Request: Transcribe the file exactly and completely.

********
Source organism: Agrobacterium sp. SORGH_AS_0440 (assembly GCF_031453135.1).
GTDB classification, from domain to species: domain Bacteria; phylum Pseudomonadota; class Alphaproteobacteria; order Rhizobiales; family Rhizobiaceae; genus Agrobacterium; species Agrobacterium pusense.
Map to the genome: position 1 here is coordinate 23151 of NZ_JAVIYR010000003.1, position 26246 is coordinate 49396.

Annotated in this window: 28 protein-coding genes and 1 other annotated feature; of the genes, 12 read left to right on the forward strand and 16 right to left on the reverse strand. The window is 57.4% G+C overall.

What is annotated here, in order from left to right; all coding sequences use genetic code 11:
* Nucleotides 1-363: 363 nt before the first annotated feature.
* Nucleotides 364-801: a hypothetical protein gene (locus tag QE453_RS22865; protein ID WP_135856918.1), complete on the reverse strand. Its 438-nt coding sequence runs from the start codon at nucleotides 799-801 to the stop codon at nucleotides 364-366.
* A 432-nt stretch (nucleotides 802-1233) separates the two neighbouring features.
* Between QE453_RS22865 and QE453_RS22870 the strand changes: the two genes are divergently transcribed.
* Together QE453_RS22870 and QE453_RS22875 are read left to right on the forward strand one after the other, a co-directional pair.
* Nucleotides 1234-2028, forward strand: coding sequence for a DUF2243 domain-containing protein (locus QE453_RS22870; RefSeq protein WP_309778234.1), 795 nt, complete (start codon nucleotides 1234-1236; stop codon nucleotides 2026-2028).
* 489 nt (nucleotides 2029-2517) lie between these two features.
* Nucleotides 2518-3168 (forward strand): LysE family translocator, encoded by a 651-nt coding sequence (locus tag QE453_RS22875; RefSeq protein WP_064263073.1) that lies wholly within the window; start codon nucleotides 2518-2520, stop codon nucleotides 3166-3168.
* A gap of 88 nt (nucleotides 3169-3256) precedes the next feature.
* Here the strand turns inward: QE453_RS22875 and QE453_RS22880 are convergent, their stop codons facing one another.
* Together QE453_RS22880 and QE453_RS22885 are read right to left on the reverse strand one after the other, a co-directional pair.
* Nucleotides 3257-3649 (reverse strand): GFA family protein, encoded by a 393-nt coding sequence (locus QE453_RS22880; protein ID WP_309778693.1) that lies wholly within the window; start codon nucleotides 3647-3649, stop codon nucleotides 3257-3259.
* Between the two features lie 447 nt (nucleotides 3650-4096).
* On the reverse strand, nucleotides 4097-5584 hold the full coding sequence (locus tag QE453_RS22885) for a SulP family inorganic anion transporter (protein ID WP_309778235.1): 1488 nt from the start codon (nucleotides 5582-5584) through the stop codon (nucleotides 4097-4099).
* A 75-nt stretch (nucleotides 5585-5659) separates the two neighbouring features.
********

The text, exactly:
Source organism: Agrobacterium sp. SORGH_AS_0440 (assembly GCF_031453135.1).
GTDB classification, from domain to species: domain Bacteria; phylum Pseudomonadota; class Alphaproteobacteria; order Rhizobiales; family Rhizobiaceae; genus Agrobacterium; species Agrobacterium pusense.
Map to the genome: position 1 here is coordinate 23151 of NZ_JAVIYR010000003.1, position 26246 is coordinate 49396.

Annotated in this window: 28 protein-coding genes and 1 other annotated feature; of the genes, 12 read left to right on the forward strand and 16 right to left on the reverse strand. The window is 57.4% G+C overall.

What is annotated here, in order from left to right; all coding sequences use genetic code 11:
* Nucleotides 1-363: 363 nt before the first annotated feature.
* Nucleotides 364-801: a hypothetical protein gene (locus tag QE453_RS22865; protein ID WP_135856918.1), complete on the reverse strand. Its 438-nt coding sequence runs from the start codon at nucleotides 799-801 to the stop codon at nucleotides 364-366.
* A 432-nt stretch (nucleotides 802-1233) separates the two neighbouring features.
* Between QE453_RS22865 and QE453_RS22870 the strand changes: the two genes are divergently transcribed.
* Together QE453_RS22870 and QE453_RS22875 are read left to right on the forward strand one after the other, a co-directional pair.
* Nucleotides 1234-2028, forward strand: coding sequence for a DUF2243 domain-containing protein (locus QE453_RS22870; RefSeq protein WP_309778234.1), 795 nt, complete (start codon nucleotides 1234-1236; stop codon nucleotides 2026-2028).
* 489 nt (nucleotides 2029-2517) lie between these two features.
* Nucleotides 2518-3168 (forward strand): LysE family translocator, encoded by a 651-nt coding sequence (locus tag QE453_RS22875; RefSeq protein WP_064263073.1) that lies wholly within the window; start codon nucleotides 2518-2520, stop codon nucleotides 3166-3168.
* A gap of 88 nt (nucleotides 3169-3256) precedes the next feature.
* Here the strand turns inward: QE453_RS22875 and QE453_RS22880 are convergent, their stop codons facing one another.
* Together QE453_RS22880 and QE453_RS22885 are read right to left on the reverse strand one after the other, a co-directional pair.
* Nucleotides 3257-3649 (reverse strand): GFA family protein, encoded by a 393-nt coding sequence (locus QE453_RS22880; protein ID WP_309778693.1) that lies wholly within the window; start codon nucleotides 3647-3649, stop codon nucleotides 3257-3259.
* Between the two features lie 447 nt (nucleotides 3650-4096).
* On the reverse strand, nucleotides 4097-5584 hold the full coding sequence (locus tag QE453_RS22885) for a SulP family inorganic anion transporter (protein ID WP_309778235.1): 1488 nt from the start codon (nucleotides 5582-5584) through the stop codon (nucleotides 4097-4099).
* A 75-nt stretch (nucleotides 5585-5659) separates the two neighbouring features.